No bloom is a late one
Is it just me, or does it feel like the Finals should be already spreading glop across the world? A break was nice, I guess, but this last day is a poor excuse for suspese-building. I also don't think that the NBA gets that they've transformed the postseason into a viewing war of attrition, by the end not all that different from watching the regular thing. Yes, we want to see teams rise and champions born, but the fatigue that sets in just doesn't exist with regard to the other notable second seasons. Factor in the cynicism that's floated over the Finals in last half-decade (Lakers killing people, The West killing people, Spurs/Pistons) and it's hard to not see how the hype dissipates over the month and half, rather than build the way it does with the NFL, for instance. The Superbowl is an event that virtually transcends sports; with the Association, it's the early rounds that generate the most apparent precipitous crossover buzz.
So since Brickowski never got around to explaining why my version of basketball consumption is morally fucked, I thought I'd hit you with its latest mad scientist creation: NO SHAME IN THE BANDWAGON!!! It's been occurring to me in fits and starts that I really, really like these Mavs and would have a nice day were they to capture the most perfect treasure. This is not the same March Madness-like shit I derided when I saw it happening with the Clippers; that was a totally generic application of self-interest to an unknown quantity, and this is at least a team I've been well-acquainted with since the jump. You can't pretend, though, that they haven't really hit their stride in these Playoffs, making them suddenly all the more easy to love than they were back in April. Partly it's getting to understand them in a context that really puts the stamp of wisdom on action, seeing the truth brought out in them, and watching them respond to split-second adversity; this doesn't mean Dirk objectively becomes the best player in the league, but it's a perfectly good excuse to welcome him into your heart.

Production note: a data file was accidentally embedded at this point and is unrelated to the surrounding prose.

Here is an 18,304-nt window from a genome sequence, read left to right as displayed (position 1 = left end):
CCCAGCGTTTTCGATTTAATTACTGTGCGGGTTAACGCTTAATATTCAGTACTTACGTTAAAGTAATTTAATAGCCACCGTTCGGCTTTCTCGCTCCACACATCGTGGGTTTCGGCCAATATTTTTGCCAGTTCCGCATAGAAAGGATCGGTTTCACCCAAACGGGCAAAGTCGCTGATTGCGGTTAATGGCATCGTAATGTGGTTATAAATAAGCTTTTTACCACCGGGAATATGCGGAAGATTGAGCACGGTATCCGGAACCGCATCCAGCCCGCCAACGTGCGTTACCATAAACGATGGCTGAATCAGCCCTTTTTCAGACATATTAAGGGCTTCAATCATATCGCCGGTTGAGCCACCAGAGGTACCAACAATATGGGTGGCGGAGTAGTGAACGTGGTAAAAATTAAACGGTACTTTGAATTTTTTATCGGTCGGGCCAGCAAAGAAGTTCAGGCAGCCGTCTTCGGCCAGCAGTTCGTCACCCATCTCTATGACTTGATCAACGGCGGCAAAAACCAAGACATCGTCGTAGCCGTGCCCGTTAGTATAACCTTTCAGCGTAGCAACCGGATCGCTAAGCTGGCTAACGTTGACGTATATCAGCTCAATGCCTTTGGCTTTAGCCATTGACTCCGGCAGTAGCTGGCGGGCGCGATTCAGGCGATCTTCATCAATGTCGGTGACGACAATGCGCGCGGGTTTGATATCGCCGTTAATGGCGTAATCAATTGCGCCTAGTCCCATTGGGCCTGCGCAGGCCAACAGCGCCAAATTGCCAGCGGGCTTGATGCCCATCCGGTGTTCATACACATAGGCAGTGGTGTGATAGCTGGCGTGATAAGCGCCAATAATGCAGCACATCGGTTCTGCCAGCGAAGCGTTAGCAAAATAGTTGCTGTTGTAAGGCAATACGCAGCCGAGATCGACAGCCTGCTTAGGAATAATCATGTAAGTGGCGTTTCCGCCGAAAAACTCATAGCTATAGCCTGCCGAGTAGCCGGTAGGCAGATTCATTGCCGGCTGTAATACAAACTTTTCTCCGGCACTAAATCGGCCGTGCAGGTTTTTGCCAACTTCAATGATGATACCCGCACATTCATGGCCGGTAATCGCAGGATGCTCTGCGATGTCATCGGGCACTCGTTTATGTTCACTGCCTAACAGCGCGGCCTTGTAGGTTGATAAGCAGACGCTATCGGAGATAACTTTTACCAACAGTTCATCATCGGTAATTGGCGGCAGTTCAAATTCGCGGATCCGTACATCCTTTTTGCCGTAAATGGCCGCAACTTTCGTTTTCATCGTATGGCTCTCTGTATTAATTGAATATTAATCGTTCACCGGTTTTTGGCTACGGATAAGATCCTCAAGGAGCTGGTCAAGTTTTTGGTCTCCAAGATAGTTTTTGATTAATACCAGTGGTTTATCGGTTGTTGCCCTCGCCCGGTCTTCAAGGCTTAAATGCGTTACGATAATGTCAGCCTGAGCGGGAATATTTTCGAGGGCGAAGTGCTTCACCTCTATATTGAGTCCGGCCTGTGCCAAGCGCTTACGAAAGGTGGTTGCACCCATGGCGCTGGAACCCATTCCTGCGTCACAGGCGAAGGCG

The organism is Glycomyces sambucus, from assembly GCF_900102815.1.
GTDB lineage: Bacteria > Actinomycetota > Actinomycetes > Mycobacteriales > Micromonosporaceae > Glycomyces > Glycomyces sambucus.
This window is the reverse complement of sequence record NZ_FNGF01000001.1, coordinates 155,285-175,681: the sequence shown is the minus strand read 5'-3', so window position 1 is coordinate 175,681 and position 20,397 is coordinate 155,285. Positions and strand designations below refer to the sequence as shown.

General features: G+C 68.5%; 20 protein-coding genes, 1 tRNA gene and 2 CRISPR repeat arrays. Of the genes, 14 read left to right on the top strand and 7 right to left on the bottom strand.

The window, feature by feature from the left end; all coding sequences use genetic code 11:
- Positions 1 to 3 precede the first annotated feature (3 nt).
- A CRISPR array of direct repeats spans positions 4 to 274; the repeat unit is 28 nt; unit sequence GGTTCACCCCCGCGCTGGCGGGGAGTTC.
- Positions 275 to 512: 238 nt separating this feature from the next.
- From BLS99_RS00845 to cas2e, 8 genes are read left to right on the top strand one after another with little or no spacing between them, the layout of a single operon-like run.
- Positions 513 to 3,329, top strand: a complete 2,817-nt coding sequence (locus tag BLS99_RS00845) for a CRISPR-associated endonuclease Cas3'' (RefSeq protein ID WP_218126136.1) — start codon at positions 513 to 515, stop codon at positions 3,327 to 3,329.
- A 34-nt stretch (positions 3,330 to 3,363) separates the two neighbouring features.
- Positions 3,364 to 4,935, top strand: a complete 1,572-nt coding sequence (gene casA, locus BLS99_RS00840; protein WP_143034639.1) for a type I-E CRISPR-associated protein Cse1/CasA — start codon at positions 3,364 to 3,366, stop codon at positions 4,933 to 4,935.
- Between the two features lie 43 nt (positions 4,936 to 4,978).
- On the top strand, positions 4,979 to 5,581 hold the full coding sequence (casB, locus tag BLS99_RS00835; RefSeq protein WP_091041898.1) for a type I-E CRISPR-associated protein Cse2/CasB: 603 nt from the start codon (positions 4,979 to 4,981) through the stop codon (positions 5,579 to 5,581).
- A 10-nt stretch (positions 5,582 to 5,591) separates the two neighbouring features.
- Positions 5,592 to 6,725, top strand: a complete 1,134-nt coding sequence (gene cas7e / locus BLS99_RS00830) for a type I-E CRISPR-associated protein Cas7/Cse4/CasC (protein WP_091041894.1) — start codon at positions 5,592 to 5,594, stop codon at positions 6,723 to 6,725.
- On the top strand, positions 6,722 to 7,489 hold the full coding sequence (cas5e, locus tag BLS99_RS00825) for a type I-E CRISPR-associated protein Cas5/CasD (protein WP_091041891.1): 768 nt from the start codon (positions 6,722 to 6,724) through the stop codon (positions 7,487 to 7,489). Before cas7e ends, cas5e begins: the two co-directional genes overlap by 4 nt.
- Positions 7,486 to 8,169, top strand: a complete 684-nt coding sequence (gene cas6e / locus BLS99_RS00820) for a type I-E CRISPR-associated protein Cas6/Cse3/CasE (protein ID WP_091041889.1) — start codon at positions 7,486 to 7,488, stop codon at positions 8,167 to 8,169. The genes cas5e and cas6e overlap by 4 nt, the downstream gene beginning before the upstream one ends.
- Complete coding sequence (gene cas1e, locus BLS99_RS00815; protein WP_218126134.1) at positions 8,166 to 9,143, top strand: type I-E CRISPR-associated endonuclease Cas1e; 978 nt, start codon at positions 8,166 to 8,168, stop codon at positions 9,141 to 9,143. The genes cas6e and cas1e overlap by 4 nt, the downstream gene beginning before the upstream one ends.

I'm torn as to who gets blamed for this: does the team all of a sudden emerge in a burst of self-actualizing fury, or are people like me just slow to have the lightbulb flicker up atop our skulls? Either way, though, what's garrulously intact here is the presence of choice, the option, taste, whatever you want to call this "fairweather" impulse that spits pebbles in the face of traditional fandom. For reasons I have yet to fully comprehend, people treat their teams like family: totally unconditional commitments that persist through thick and thin, no matter what the changes in personel, style, or overall philosophy. In short, they are family, not friends. Now, I realize how ridiculous it is to presume that man would want no family. But let me ask you this: would you want all the other people in your life to be tethered by kinship, without the option of exercising any preference or reserving the right to cut ties? There is a time and a place for lifelong marriages arranged by those who know better; it's called the land of college football, and it is a society far too primitive and stubborn for me to call my own.
Responsible bandwagoneering simply asserts "I see you." The past matter not; what the Mavs were or were not earlier in the season, and whether I did or did not acknowledge them as such, is irrelevant to the fact that now I really want to kick it with this proud band of characters. You can't teach yourself to feel fondness for another; it sneaks up upon us, and is at its most sweet when it takes root in the soils of familiarity. That this should occur at a time of heightened sensitivity only proves that there is a rhythm to all seasons, natural or otherwise.